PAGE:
These many activities and achievements illustrate her energy, versatility and commitment. Port cities in France as in America have had to find new dynamics to adapt to the environment; Florence’s research project will illuminate the similarities and differences in our two countries’ approaches.


Created in 1990 in partnership with the American Architectural Foundation (AAF) and French Heritage Society (FHS), the RMH Prize permits a French-American exchange of architects specializing in historic preservation in the contemporary architectural context.

Named for the first American architect to graduate from the Ecole des Beaux-Arts [19] in Paris, Richard Morris Hunt (1827-1895), the RMH Prize names two award recipients annually: the RMH Fellow and RMH Scholar.

The Richard Morris Hunt Prize Fellow
A French-American Jury convenes each year to award the Prize alternatively to an American or French architect committed to a reflection and personal immersion in the preservation of patrimony, historic or contemporary. The architect is chosen for the excellence of his credentials, his leadership ability and his research project’s potential for development. A six-month trip, divided in two or three periods, takes place, alternatively in America or France, assisted by the Managing Teams of the RMH Prize.

The RMH Prize provides the Fellow with an exceptional opportunity to research the chosen topic he/she has defined to the Jury. He/she meets highly qualified, experienced experts, visiting unique sites. It is a total immersion, confronting him or her with different philosophies, approaches and customs. A Final Report is presented one year after the conclusion of the Fellowship.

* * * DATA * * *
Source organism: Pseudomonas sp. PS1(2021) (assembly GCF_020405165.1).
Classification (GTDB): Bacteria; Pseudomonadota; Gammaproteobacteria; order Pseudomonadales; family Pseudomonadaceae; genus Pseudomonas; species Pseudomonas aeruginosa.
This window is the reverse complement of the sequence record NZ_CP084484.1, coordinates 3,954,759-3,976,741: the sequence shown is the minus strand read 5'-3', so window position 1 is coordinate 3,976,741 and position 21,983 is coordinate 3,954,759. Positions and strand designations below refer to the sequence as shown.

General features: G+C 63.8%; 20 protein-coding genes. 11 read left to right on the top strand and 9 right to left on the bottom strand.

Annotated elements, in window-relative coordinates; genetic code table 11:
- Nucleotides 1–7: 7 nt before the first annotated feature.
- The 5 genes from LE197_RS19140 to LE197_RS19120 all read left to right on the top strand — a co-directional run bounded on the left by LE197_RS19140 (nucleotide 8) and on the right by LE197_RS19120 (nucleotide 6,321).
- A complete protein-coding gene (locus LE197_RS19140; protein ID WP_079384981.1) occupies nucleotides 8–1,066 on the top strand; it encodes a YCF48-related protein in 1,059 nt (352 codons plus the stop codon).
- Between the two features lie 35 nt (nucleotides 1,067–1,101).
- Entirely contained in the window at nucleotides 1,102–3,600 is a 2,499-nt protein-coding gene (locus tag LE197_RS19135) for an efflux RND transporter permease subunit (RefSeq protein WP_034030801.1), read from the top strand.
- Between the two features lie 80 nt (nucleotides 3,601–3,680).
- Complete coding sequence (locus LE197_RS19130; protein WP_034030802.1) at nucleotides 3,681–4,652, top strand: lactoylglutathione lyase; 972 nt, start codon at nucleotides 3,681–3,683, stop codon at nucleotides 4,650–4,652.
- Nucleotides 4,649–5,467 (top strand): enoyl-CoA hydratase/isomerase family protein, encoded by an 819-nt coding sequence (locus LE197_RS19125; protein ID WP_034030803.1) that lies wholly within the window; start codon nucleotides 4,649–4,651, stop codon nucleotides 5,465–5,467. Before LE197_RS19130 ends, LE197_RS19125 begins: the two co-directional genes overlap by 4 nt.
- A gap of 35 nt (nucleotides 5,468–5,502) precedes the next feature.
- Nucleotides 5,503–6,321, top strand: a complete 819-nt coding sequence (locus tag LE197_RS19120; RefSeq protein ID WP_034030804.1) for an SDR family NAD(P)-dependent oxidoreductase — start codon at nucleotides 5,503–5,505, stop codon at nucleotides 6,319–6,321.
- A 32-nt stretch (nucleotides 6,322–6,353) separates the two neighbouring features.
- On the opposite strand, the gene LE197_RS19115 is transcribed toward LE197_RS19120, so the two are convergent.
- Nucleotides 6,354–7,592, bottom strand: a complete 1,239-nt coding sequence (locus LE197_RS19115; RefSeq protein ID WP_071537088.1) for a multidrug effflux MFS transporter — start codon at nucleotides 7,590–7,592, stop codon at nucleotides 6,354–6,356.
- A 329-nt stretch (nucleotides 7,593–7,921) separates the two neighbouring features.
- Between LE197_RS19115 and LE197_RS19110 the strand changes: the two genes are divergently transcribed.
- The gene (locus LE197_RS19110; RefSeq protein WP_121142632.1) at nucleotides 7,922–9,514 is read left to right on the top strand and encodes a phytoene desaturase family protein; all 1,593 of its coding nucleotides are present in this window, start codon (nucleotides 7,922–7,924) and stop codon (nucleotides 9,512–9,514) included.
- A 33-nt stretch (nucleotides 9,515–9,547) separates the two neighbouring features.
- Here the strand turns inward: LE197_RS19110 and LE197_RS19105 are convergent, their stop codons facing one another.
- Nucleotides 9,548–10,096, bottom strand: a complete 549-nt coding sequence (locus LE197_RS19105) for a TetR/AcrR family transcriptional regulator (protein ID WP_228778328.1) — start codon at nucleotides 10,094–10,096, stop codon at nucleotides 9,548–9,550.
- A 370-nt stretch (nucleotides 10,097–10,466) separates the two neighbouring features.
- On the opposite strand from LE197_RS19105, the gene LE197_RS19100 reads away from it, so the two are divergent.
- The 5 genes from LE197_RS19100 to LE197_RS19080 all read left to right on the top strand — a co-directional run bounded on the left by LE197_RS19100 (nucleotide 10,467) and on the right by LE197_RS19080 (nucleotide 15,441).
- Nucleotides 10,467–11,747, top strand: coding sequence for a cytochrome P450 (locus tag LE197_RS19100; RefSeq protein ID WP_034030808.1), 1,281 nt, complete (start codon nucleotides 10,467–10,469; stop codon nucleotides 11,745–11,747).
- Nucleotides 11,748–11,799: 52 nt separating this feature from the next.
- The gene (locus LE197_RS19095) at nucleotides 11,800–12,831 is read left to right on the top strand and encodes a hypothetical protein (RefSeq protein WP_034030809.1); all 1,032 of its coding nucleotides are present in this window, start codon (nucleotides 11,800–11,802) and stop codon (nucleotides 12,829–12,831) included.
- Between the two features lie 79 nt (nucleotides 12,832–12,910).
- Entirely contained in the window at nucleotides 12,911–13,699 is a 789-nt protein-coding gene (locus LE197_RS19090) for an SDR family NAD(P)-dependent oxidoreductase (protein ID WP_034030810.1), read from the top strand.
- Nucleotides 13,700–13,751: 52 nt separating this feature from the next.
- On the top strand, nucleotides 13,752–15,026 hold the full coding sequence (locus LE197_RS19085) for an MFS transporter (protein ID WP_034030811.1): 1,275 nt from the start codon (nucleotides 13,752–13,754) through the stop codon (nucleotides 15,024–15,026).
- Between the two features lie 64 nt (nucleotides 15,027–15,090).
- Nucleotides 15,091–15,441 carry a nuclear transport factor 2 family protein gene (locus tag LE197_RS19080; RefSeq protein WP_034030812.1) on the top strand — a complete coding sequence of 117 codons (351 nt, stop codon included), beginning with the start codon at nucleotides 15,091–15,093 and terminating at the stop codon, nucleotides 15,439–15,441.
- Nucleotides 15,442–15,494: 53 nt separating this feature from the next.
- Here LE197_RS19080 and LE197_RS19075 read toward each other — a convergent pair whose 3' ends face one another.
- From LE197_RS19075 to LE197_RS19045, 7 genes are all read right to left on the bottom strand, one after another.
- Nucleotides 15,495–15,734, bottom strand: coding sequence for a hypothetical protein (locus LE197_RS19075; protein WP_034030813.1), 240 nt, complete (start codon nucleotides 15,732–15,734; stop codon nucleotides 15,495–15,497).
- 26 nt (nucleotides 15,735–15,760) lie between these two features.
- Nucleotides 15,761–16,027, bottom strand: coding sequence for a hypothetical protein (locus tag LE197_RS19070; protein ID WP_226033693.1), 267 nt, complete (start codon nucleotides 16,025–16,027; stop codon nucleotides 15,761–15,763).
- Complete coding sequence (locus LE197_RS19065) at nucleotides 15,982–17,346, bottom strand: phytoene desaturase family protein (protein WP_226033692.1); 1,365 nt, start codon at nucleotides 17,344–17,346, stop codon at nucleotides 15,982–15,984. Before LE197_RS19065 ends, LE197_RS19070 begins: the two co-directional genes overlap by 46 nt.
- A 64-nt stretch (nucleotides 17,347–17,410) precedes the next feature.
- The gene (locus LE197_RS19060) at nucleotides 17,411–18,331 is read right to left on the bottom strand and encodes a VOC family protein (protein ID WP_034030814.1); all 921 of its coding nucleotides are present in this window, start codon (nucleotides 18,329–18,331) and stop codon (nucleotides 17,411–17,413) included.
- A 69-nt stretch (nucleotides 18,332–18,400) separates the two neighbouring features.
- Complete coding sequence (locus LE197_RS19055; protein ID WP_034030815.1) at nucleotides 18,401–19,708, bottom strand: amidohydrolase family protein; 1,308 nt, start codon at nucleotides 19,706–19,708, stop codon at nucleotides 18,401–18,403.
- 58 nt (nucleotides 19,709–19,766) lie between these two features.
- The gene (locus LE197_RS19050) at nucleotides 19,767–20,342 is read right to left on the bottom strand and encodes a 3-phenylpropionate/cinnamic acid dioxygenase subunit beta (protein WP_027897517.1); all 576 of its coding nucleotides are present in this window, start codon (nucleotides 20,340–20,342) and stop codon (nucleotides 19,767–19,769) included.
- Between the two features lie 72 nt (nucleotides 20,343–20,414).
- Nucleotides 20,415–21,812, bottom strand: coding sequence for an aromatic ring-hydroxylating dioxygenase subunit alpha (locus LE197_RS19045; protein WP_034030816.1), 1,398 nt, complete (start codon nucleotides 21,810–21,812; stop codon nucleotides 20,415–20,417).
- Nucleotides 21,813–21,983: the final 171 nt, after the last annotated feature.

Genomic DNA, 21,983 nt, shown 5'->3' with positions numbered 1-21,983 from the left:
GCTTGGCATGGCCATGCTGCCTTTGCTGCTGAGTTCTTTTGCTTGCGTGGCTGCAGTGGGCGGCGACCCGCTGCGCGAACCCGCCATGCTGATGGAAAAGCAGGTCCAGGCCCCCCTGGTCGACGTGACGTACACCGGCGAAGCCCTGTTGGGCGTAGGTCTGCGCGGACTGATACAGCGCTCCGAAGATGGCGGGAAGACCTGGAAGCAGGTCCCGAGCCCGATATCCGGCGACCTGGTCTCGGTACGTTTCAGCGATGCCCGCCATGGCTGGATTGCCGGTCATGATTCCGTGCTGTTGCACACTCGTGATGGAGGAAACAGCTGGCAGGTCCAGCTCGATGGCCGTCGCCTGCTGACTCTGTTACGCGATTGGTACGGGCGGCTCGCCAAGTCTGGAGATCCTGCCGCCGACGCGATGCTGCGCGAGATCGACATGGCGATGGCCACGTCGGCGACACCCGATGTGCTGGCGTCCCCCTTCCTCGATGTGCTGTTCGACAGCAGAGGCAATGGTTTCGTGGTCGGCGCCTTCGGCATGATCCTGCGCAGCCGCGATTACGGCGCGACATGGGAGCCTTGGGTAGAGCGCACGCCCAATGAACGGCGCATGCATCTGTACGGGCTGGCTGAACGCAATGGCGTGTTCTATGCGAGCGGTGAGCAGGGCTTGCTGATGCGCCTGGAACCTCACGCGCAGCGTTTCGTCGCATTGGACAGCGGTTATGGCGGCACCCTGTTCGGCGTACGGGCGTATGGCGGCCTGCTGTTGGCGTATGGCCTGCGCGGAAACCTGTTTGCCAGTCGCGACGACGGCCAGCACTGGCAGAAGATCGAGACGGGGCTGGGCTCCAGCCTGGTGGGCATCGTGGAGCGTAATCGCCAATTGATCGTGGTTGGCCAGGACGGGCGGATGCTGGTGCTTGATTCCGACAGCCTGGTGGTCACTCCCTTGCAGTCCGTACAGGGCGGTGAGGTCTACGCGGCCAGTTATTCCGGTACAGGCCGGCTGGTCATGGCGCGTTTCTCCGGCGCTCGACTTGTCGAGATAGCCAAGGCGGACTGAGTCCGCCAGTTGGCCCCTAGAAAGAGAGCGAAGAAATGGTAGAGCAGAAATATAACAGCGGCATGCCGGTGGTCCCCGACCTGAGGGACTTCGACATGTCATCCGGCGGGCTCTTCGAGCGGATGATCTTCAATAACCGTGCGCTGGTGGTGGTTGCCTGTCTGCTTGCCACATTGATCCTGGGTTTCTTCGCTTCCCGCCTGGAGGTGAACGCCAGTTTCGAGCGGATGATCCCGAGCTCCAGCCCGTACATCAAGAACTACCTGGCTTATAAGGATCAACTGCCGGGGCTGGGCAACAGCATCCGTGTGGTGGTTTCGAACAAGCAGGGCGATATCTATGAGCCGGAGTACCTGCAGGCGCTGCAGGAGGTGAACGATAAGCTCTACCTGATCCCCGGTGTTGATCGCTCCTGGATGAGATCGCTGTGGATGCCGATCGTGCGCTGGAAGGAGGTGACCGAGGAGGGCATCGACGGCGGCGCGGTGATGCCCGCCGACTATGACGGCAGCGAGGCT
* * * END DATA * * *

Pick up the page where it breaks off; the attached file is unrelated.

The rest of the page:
This annual $20,000 stipend is made possible through a partnership with LafargeHolcim [20].

The Richard Morris Hunt Prize Scholar
Since 2011, the RMH Prize Jury gives an opportunity to an architect of the same characteristics as above to spend five weeks in France or America with the assistance of the RMH Managing Teams. A Final Report is due six months after the end of the Scholar period.

This annual $5,000 stipend is sponsored by an anonymous American donor.                                                        

Both the Fellow and Scholar become part of the RMHP Laureates network, today comprised by 26 Fellows and 3 Scholars.